Our results show that in all conditions, the expression of MHCII remains lower in WT APCs as compared to their March1−/− counterparts. This demonstrates that March1 expression is not downmodulated by the ova sensitization and challenge in WT animals. Interestingly, such strong MHCII expression in March1-deficient mice did not exacerbate allergic asthma. While eosinophilic inflammation and mucus production were induced to a similar extent in March1−/− and WT mice, neutrophilic inflammation was more prominent in March1−/− relative to WT. Airway hyperresponsiveness, another hallmark of allergic asthma, was reduced in the absence of March1. Thus, one possibility to investigate in the future is that the increased expression of both MHCII and CD86 in March1-deficient mice blunts the Th2 response to the allergen and/or activates Th17 cells, which are known to increase neutrophil influx in airways of mice with allergic asthma [48]. Our results suggest a protective role of March1 from lung neutrophilic inflammation in allergic asthma.

IFN-γ is a Th1 cytokine, reported to suppress allergic reaction by a variety of mechanisms such as regulating allergen presentation to T lymphocytes, enhancing differentiation of naïve T lymphocytes into Th1, and inhibition of Th2 lymphocyte differentiation and suppression of Th2 cytokine release from Th2 activated cells [49]. Based on our results of less IFN-γ in March1−/− and given that IFN-γ is a pleiotropic cytokine, it is apparent that the immune-suppressive function of INF-γ does not explain the lower level of this Th1 cytokine in March1-deficient mice. Since INF-γ regulates MHC II expression in different cell populations [50, 51], we speculate that its effector function in March1-deficient mice, which exhibited milder reaction in allergic and cytokine responses compared to WT, implicates regulation of MHC II expression by immune and nonimmune lung cells [52]. Future studies are needed to further explore the role of IFN-γ in this context.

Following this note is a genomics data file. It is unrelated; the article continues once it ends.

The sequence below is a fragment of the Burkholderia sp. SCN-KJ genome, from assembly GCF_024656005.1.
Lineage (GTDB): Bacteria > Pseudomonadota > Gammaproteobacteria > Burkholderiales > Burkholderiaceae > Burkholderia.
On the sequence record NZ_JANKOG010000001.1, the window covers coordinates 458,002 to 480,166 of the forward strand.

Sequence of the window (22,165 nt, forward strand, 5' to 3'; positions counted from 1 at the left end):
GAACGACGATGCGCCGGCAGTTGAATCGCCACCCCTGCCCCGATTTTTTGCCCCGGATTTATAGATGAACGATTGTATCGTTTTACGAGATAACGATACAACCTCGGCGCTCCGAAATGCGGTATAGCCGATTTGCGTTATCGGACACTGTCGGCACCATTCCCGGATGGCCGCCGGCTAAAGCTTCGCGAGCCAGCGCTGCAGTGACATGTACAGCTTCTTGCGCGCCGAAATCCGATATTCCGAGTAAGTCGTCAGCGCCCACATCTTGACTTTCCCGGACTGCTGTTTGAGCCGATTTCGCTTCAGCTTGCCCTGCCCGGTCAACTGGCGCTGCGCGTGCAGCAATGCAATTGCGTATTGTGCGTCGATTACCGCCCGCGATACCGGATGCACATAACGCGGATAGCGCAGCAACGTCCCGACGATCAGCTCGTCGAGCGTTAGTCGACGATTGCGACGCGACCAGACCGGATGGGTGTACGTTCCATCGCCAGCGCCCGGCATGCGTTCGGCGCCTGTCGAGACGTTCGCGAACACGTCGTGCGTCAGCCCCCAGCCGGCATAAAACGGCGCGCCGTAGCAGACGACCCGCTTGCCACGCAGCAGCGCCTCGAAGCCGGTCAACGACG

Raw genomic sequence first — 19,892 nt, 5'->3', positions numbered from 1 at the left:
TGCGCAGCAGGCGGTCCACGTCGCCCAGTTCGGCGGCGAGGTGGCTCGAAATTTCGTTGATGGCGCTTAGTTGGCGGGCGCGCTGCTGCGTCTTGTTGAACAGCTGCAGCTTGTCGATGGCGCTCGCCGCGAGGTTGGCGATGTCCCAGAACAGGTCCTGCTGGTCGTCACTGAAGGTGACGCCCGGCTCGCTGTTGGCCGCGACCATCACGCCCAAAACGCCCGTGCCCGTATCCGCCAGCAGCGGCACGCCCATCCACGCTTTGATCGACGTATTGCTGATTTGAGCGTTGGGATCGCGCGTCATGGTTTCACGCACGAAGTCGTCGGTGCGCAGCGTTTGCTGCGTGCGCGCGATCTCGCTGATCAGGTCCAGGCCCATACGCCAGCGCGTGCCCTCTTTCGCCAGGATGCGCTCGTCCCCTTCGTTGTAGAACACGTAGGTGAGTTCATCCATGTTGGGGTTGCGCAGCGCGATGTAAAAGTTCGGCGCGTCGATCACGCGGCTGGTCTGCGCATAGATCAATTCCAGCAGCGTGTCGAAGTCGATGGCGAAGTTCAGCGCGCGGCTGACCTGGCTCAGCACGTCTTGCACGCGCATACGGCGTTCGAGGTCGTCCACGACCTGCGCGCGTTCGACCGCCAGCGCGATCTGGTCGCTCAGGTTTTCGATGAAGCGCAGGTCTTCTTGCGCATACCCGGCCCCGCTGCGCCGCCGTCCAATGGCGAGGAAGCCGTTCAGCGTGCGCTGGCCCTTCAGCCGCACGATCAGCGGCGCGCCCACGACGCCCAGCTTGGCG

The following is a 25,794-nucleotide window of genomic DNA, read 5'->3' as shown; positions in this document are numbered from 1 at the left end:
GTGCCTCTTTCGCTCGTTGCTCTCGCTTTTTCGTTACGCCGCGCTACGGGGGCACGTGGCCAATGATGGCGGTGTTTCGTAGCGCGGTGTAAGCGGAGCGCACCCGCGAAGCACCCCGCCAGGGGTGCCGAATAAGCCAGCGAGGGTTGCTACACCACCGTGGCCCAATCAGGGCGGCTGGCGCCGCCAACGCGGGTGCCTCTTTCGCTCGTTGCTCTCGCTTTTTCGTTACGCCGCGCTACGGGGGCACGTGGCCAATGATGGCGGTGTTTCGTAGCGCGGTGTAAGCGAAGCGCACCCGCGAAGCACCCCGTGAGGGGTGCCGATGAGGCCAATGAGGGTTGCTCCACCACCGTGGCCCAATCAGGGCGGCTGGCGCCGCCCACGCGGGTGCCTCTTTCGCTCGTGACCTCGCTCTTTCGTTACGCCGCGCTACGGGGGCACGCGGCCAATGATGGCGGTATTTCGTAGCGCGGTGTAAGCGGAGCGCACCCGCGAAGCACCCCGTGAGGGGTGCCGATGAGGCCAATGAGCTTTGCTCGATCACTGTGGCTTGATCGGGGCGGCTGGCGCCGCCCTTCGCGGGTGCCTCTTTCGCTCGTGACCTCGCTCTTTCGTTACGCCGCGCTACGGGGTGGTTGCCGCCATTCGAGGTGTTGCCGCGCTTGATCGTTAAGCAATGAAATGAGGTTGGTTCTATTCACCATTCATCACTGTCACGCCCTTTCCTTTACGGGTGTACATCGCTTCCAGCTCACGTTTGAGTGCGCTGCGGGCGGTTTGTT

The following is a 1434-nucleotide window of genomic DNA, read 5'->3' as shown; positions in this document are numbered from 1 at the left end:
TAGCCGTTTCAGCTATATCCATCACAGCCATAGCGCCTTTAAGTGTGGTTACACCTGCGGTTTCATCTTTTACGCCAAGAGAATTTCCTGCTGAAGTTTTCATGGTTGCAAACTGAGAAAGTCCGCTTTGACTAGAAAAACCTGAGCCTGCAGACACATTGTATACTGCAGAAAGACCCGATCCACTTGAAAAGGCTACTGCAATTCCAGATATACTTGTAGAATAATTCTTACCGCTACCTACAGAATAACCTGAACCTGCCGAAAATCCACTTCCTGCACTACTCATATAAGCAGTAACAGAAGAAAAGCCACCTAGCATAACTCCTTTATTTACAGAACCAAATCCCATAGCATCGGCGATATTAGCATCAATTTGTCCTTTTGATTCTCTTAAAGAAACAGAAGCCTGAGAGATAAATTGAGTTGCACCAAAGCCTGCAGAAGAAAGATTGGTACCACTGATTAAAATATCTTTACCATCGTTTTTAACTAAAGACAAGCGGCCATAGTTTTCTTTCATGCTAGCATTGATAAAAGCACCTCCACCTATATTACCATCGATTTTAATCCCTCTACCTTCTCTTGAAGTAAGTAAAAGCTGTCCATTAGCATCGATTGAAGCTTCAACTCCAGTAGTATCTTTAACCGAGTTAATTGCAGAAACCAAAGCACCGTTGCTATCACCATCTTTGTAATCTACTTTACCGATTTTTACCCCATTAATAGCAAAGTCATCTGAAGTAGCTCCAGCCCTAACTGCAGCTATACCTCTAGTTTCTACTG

Of note, March1-deficient T cells produced less IL-10, in line with the reduced levels of IL-10 detected in lungs of asthmatic March1−/− mice. IL-10 has been reported to promote the development of allergen-induced smooth muscle hyperresponsiveness in C57BL/6 mice [53]. Interestingly, this could be due to the reduced IL-13 levels found in the lungs of March1 KO mice. Indeed, IL-10 production was shown to be reduced in Th2 cultures from IL-13-deficient mice [54]. Multiple mechanisms have been evoked to explain how IL-13 can increase and IFN-γ can downmodulate inflammation of the airways [49, 55]. IL-13 plays a critical role in allergies and exogenous IL-13 can induce AHR in absence of T and B cells [56, 57]. Further, it was previously found that AHR failed to develop in ovalbumin- sensitized and challenged mice deficient in IL-13, despite the robust Th2-biased pulmonary eosinophil response [56, 58]. Thus, the lower level of IL-10 and IL-13 may contribute to the mild airway hyperresponsiveness in March1−/− compared to WT mice. The fact that this decrease in airway resistance in March1−/− is evident (statistically significant) at a dose of 25 mg/kg methacholine can be attributed to one or both of the following reasons. First, C57BL/6 strain of mice is known to exhibit less AHR in an allergen model compared to other strains such as BALB/C [20], which poses limitation on studying this parameter and demands trying other strains and/or model modifications. To our knowledge, March1 deficiency has, so far, only been studied in the C57BL/6 background. Future studies should use BALB/C mice as a strain, more prone to AHR. Second, 25 mg/kg methacholine dose could be the optimum dose to reach detectable difference in airway resistance between WT and March1−/− in C67BL/6 mice in this experimental setting.

An important issue for future studies will be to determine how the lack of March1 can modulate IL-13 production. As March1-deficient DCs were previously shown to produce aberrant cytokine profiles in response to TLR stimulation, the Th1/Th2 balance may be perturbed following OVA presentation. IL-13 is also produced by innate lymphoid cells (nuocytes, ILC2s), which express MHC class II and help shape T cell responses that control airway inflammation [59, 60]. Future studies should investigate their levels of March1 and how this ubiquitin ligase can potentially modulate the production of IL-13 or their capacity to trigger a Th2 type of response. Indeed, a March1-triggered reduced ligand density on ILC2s and professional APCs would limit TCR engagement and predispose for differentiation of Th2 cells [13, 61]. In support of this notion, a recent study using an in vivo model of allergy reported that limiting MHC II expression to DCs impairs the ability of the host to develop Th2 allergic immune response [62].